Revisiting High School

I thought I was done with high school. On the last day of class, or maybe it was during graduation, I vowed to never miss the place that held me captive for four years. I figured it was a ceremonious occasion, that is to leave one broken education system and enter another. At the time, there was little doubt that I would ever want to come back. I boasted myself superior and more mature than my counterparts. The things being taught, or so I claimed, were juvenile and fruitless. And I hated the last two months of summer heat. Perhaps I was a little more ready than the average person to leave for college. The thoughts and emotions, however, mattered little in a life already past a certain stage. High school was gone, never to be seen again. The final judgments were clear: I was ready to deride the notion of high school for the rest of my life. But, just like how we keep believing that this year will be the end of the world, finality never really materializes. When I finally stepped back into Bayside High School, to pick up a long-delayed diploma, the glorious smell of chlorine, surprisingly, reeked of familiarity. The musky air of humidity greeted me with a warm welcome. For all the new security guards and teachers, the recognizable ones made the place rather homey. I went down the hallways of the first floor and into the office where a good portion of my senior year went into the creation of the yearbook. The old virus-ridden Dell computers I used have finally been replaced by Macs. The air conditioner still had to be shut off every time someone used the microwave. And I took  my iPhone out in no fear of the teachers and deans. I finally went to get my diploma, to my slight surprise they still had. The lady who found my diploma congratulated me on "finally graduating," to which I laughed and said "thank you." I wish some of my old high school teachers had that sense of humor.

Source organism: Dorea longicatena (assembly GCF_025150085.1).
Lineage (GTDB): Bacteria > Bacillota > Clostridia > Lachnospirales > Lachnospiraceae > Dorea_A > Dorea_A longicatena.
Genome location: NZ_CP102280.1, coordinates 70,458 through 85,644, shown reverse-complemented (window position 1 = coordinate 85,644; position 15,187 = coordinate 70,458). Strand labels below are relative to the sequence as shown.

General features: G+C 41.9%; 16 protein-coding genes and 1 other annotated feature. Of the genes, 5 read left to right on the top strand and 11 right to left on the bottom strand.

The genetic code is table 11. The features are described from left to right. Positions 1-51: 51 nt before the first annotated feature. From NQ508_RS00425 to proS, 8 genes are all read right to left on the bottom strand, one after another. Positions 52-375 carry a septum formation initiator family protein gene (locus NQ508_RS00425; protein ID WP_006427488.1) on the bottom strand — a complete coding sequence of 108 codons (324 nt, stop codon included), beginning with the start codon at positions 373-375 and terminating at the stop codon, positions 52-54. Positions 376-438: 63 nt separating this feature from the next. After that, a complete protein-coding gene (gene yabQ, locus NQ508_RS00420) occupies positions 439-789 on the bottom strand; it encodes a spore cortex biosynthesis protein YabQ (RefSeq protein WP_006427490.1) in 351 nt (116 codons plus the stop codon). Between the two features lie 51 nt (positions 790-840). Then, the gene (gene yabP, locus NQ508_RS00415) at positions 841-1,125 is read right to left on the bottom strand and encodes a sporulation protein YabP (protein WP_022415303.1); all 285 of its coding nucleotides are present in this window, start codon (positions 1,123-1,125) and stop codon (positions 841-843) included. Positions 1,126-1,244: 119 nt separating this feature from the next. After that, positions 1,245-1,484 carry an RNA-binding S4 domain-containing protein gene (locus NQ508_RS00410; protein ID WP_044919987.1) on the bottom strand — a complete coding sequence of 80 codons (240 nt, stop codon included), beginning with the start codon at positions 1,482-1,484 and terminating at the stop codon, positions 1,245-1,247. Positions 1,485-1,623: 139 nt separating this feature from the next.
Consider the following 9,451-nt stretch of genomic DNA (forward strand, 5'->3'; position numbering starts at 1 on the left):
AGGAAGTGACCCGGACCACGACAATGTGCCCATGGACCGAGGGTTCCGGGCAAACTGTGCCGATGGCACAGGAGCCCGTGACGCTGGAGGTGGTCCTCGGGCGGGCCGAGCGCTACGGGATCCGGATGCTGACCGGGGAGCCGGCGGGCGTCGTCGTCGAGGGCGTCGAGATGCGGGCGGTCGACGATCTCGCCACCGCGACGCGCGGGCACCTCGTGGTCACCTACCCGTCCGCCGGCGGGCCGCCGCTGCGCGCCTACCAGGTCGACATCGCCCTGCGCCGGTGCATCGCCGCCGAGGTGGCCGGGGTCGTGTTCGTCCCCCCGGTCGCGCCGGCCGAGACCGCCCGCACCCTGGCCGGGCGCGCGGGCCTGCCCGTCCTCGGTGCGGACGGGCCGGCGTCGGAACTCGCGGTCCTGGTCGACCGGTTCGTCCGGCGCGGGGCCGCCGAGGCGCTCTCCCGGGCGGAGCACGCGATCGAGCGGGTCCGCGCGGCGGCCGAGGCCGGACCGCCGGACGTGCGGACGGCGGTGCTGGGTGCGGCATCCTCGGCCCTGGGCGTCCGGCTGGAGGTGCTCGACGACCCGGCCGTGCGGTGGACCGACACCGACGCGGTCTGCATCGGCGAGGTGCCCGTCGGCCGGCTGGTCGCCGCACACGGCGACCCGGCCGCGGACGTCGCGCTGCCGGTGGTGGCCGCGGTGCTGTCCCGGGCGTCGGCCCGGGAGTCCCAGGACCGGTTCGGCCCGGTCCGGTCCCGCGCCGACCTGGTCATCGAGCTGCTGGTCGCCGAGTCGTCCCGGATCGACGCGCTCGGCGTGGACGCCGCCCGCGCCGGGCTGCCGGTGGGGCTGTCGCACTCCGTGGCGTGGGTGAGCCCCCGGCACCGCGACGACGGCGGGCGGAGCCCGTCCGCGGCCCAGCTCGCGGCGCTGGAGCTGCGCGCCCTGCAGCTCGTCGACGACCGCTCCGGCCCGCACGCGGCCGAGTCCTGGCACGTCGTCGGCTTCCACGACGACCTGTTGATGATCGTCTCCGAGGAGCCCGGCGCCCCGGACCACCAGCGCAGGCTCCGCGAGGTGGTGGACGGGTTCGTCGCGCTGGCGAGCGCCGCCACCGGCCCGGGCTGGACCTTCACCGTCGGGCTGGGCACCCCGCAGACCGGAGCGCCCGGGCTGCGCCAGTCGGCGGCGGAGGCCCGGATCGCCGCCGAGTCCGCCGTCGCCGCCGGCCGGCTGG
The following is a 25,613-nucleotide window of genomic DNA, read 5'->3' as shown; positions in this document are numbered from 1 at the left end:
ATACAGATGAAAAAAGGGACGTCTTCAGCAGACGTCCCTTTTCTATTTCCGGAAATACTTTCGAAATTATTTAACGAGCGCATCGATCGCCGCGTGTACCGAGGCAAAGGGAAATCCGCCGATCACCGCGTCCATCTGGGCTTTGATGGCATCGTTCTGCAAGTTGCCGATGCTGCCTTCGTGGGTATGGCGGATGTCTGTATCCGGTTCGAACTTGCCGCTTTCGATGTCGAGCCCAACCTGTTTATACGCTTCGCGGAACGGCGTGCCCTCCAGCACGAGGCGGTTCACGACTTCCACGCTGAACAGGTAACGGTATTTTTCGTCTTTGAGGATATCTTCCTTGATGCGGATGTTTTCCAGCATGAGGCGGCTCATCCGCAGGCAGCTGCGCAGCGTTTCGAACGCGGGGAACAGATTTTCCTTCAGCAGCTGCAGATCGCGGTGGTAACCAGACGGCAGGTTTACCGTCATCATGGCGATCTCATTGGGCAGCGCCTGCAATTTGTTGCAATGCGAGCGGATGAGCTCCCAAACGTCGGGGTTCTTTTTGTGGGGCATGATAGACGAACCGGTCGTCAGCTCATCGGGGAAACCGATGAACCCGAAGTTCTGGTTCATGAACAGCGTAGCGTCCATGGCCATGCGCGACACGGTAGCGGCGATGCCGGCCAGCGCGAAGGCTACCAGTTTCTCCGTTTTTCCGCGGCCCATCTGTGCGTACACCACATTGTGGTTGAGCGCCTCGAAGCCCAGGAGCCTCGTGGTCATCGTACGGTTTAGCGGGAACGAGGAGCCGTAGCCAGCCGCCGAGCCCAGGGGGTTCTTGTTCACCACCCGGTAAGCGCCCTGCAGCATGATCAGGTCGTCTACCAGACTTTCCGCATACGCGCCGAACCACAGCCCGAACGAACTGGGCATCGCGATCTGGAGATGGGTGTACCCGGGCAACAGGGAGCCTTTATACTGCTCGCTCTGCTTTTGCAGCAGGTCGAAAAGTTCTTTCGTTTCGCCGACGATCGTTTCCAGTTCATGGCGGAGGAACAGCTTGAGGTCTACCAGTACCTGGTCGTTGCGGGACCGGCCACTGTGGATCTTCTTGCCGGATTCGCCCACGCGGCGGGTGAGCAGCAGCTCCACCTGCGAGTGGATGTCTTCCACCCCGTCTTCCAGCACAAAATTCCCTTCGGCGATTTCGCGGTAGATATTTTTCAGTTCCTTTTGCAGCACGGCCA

Maybe it's a little weird that the culmination of four years of education and experience is largely embodied by a piece of paper. But that was what my diploma essentially meant, printed with an ordinary printer, with no acknowledgment of anything else. As I walked back to the office with my former chemistry teacher, the diploma felt light in value. What was meant to be a symbol of accomplishment turned into a souvenir that reminded me of why I even held this piece of paper. I figured the real reason I even came back wasn't really for my diploma. There's always a small sense of something that's within the hallways where someone spends a good portion of their teenage lives at. Maybe it's the teachers, from the one who yelled at you for being late on your first day of high school to the teacher who captivated and motivated you in a subject you wouldn't have thought possible a few years back. More times than not, we can't help but wonder what could have been. The friendships we make, kept or broken, are replayed for brief moments at the specific rooms that conjured a few spare moments of seemingly eternal happiness. If we're mesmerized by these few nostalgic moments, I think it's obvious we've lost these things, which is completely fine. The memories made back in high school usually stay best left in high school. And it's true that we can salvage a few spare minutes from the debris of our fragmented remembrance but nothing's whole and fruitful. All the things we've lost become a part of our present self, and had those things changed, there would be no knowing how our current lives would be.  At the end of it all, I don't think I'd mind a few more days to spend in high school to relive the things never meant to happen.

I guess it's debatable whether or not we ever really graduate high school.

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